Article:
By Dr. Justin Marchegiani
Healthy gut function can help improve and boost your immune system. It is your gut that helps to improve your body’s ability to fight infections. Our localized immune system is where 80% of your immune system is.
GALT – Gut-associated lymphoid tissue
Your gut is interacting with food every day and you do not get want to get weak in regards to your body and your immune system. Don’t make your immune system go after bad foods. Eat whole foods and following a paleo template is a good approach. You don’t want your immune system stressing out because of certain foods that are coming into play whether it is gluten, refined whole dairy, lots of refined sugar, and bad things like that. We have similar stuff happening with the small intestine where we have a lot of microvilli which are kind of like little vacuum cleaners that will like suck up a lot of the nutrients and vitamins that we take.
MALT – Mucosa-associated lymphoid tissue
These are where your immune cells live. If we have infections, that is going to create stress on the microvilli. Celiac disease wear down microvilli and that affects your body’s ability to absorb nutrition as well as affects your immune system, too. I find that a lot of people have a weak immune system because of their gut. It is not so much that their gut is weak but it’s that their gut is so preoccupied fighting things it should not be having to fight.
In the small intestine we have other nutrients that are vital for our immune system. We have a couple of things that are being produced:
- We have different kinds of B vitamins — B1 or thiamine, B2 or riboflavin, B3 or niacin, B9 or folate, and B12 or methylated B12. These are really important. We also have butyric acid. Butyrate is the same kind of fat we see in butter but butyric acid is going to make it harder for a lot of the bad bacteria to grow. So infections, bacteria and viruses tend to not like in acidic environments as it makes it harder for those critters to grow and our immune cells love that. It keeps the immune system strong. Good fatty acids are our immune system’s friend.
- We also have things like Vitamin C which you’re not going to get as much of that but you need healthy absorption of these nutrients. If you have good vitamin C in there or if you are consuming vitamin D, you need to absorb it. So we need to have good gut function to absorb.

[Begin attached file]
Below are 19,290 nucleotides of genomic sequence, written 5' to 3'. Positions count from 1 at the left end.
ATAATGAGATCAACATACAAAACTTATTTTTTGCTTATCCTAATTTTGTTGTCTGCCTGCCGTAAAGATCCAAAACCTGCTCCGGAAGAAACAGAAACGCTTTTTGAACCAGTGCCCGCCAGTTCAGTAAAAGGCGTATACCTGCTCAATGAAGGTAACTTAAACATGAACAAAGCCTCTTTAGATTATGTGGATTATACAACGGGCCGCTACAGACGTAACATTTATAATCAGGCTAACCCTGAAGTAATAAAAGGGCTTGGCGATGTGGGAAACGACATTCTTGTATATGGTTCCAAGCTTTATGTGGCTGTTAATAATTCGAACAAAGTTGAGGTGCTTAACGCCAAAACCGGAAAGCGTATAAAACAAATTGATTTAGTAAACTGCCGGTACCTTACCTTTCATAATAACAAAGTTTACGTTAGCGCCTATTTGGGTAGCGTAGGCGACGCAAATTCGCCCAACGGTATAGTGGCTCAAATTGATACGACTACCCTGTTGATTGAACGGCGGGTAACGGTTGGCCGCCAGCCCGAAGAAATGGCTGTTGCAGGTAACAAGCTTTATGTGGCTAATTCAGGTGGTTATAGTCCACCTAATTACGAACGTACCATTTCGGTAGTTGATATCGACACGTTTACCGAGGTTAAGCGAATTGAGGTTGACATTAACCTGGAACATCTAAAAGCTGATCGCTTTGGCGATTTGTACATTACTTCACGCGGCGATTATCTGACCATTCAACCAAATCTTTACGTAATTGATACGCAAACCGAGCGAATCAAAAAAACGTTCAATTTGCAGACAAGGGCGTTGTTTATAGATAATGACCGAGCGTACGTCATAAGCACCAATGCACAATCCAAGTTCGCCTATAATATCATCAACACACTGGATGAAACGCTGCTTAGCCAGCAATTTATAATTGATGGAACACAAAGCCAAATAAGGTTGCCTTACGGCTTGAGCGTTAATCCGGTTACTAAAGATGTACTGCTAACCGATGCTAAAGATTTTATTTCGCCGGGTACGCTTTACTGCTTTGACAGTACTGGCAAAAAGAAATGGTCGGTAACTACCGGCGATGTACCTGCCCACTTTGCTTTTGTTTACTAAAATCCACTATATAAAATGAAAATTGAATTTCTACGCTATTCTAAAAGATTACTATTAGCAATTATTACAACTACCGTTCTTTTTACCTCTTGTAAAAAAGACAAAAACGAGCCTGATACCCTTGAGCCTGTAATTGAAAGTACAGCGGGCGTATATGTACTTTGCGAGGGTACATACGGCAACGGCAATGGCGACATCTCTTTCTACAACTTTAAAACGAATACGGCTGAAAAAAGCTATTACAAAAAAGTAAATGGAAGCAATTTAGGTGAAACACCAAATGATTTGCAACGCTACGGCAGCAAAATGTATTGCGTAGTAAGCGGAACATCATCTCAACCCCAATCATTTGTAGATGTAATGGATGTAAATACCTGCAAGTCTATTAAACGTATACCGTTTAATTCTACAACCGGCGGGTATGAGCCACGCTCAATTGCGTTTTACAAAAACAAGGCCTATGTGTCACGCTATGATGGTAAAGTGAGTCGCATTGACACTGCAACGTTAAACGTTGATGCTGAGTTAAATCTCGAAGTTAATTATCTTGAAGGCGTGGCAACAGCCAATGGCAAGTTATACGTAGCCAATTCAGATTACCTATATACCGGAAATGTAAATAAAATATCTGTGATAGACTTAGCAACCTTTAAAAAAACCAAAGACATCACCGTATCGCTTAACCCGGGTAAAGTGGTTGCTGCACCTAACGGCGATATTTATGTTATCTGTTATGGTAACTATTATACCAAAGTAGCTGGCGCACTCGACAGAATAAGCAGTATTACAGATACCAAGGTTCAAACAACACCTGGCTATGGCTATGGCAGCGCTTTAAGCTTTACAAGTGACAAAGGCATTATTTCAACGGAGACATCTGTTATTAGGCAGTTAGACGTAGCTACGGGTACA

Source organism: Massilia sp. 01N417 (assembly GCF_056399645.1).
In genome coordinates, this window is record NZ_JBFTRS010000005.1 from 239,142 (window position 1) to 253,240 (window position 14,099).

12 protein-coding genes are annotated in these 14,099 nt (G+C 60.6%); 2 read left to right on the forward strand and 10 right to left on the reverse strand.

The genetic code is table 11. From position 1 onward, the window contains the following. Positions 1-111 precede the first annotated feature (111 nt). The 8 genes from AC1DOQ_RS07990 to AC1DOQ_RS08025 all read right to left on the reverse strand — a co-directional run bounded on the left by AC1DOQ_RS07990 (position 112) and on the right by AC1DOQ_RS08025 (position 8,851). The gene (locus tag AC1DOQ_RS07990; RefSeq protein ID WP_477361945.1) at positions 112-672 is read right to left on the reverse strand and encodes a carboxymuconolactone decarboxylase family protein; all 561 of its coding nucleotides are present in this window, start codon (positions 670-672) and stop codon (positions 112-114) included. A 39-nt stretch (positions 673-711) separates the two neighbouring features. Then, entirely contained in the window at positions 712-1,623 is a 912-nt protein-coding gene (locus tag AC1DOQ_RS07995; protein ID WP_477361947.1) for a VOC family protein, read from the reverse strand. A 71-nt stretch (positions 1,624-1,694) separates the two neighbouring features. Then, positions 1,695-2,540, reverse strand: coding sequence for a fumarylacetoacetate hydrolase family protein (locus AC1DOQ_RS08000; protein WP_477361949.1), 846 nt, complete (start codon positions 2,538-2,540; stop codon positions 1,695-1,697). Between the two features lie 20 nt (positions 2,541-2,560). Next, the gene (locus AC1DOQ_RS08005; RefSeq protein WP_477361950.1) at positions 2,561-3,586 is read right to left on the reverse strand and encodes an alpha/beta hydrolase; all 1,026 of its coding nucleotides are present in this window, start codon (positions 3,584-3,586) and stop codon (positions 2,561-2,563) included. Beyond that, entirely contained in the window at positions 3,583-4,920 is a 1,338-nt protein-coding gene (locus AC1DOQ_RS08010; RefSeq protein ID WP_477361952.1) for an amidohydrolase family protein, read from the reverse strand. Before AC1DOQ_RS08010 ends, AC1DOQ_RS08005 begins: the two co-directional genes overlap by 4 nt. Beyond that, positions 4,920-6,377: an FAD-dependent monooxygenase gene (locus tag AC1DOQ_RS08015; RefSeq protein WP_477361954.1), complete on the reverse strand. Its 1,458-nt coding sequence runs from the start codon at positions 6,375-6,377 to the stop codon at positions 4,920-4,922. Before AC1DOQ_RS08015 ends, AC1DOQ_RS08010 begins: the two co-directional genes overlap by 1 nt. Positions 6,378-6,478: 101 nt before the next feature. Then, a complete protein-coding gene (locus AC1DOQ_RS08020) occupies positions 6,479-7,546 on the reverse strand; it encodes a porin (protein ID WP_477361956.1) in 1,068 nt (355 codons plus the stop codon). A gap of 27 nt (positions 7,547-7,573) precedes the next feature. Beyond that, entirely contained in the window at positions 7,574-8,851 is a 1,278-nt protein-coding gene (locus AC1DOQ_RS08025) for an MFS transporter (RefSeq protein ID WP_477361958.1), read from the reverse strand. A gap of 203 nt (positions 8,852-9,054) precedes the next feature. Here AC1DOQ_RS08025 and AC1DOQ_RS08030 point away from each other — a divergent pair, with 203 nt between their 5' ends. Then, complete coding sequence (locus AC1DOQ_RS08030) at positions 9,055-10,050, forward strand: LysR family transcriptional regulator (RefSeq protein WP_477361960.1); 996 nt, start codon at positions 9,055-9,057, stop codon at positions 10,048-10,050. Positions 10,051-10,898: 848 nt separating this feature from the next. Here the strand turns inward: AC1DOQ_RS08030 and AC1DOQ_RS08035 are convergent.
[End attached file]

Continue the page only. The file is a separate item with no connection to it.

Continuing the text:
- We also have Vitamin K1 and K2 which are very important.
- Zinc and a lot of minerals that we need good hydrochloric acid levels from.
How the localized immune system works
When you create an antibody and you tag a protein. Let’s say you have this virus. What happens is we tag it with an antibody. So have you ever gone to like a big city like San Francisco? I used to live there. You park your car, right? And the parking attendants would come by and they put a piece of chalk and they put a mark across the back tire and what we used to do, we used to come back and erase that mark, but that mark was there to tag, the tag use and then when they come back an hour later if you were still there they knew you were there and they wrote you a ticket. We used to like erase that but your immune system is doing something similar. It is tagging that virus and then that allows other immune cells, other T cells or natural killer cells to kind of come in there and be able to attack it later. So your immune system tags stuff very similarly and with a healthy gut function, because so much of your antibodies are here in the GALT and the MALT, it really, really helps your immune response.
Autoimmunity starts in the gut and it starts in the gut via leaky gut. We have gut permeability and again, leaky gut is the same thing as gut permeability. Those tight junctions open up and it allows undigested food particles to get into the bloodstream which stresses out the immune system. Alessio Fasano, a gastroenterologist at Harvard, says that almost all autoimmunity starts in the gut and if you have an increased autoimmune response, you are going to have a weakened immune system.